Used Equipment can be an economical way to expand capacity and productivity without breaking the bank. Thanks to reduced costs and faster lead times, purchasing pre-owned machinery may provide faster return on investment than newer options.
Used machines can bring tax benefits. Your accountant can help evaluate these advantages to determine whether purchasing secondhand is suitable for your company.
Equipment reliability is an intricate concept that necessitates expertise at both the design and operational stages. To be effective, equipment reliability requires balancing engineering principles with performance requirements suited for specific contexts and applications.
Redundancy is one of the best ways to increase reliability. For instance, plants with single large oil pumps can mitigate any possible failure impacts by having an identical-sized standby pump as backup. This strategy may also work well when applied in other settings like water treatment facilities.
When it comes to selling used equipment, there are various avenues available. Dyan Jayjack, Senior Manager of Strategic Initiatives at Henry Schein explains that overstock equipment, overused demos (sometimes referred to as open box products), and tradeshow models are the three primary categories available to businesses; each has their own advantages and disadvantages.
2. Tax Breaks
Businesses can take advantage of tax breaks when purchasing used equipment that depreciates over time, thanks to changes made possible by the Tax Cuts and Jobs Act. Small businesses can now deduct 100% of eligible equipment costs at once through Section 179 expensing or 100% bonus depreciation, saving time on tax filing.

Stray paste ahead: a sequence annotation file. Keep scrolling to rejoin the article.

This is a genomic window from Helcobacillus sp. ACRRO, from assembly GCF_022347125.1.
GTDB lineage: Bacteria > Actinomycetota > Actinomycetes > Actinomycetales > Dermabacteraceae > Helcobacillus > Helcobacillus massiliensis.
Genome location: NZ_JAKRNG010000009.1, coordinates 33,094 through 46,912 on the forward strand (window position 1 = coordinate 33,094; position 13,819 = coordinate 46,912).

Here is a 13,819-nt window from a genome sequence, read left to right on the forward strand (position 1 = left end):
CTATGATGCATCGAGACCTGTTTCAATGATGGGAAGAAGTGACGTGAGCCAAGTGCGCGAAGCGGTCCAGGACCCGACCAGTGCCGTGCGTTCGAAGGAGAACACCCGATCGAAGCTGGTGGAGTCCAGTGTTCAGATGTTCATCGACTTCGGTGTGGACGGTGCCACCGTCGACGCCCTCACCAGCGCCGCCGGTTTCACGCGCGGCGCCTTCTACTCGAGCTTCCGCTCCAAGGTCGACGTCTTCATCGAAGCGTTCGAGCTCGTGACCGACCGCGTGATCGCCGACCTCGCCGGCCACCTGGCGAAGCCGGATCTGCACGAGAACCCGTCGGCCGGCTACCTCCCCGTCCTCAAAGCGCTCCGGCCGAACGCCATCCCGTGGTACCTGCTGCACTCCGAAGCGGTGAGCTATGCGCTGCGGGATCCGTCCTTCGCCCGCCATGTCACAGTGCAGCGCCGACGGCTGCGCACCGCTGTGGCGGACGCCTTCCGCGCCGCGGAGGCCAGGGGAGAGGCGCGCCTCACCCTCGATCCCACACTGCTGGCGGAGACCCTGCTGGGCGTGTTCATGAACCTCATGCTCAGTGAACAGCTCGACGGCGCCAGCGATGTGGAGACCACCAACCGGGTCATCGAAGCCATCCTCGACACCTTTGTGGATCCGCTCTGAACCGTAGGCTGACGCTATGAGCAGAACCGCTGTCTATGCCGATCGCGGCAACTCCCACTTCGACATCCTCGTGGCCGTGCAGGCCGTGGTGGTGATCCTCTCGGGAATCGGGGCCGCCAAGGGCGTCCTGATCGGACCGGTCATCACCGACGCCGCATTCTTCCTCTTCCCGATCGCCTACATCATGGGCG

Every dollar counts when it comes to turning a profit for businesses, and purchasing and using equipment often accounts for much of this profit.
Yogi Berra had it right when it comes to equipment purchases: “It’s better early than late.” As such, many companies wait until later in the year (typically November and December) before making large Section 179-qualifying equipment purchases with financing available – providing cash-flow benefits while optimizing your write-off of equipment this year.
Industrial equipment depreciates quickly – like cars. By purchasing used equipment from someone else who has experienced its depreciation first-hand, you can find much cheaper deals than when purchasing new.
Understanding what factors determine a piece of equipment’s value can help you make more profit when selling. Some key ones include:
Hours – The number of hours on a machine can have a considerable effect on its resale value, especially when considering well-maintained machines with few hours on them. Low hours typically translate to increased asking prices.
Condition of Machine – Determining this aspect can be difficult due to subjective interpretation from different appraisers; nonetheless it remains an integral factor when it comes to appraising equipment that requires extensive maintenance or servicing costs.
Selling used equipment can help businesses reduce expenses while simultaneously upgrading their fleets. By selling older machinery at a fraction of its original cost and offloading depreciation to another entity, businesses can find nearly new machines at significantly reduced prices while someone else absorbs any depreciation costs associated with ownership.
Businesses often purchase used equipment from private parties online marketplaces. Businesses should carefully inspect equipment and research pricing when buying from individuals as well as ensure the seller holds clear title for what they’re selling.
Renting equipment can save companies significant sums over time by eliminating ownership, maintenance, logistics and disposal expenses. Furthermore, renting allows businesses to access equipment they would not be able to afford without making a large upfront investment – further helping reduce inventory levels and work-in-progress levels.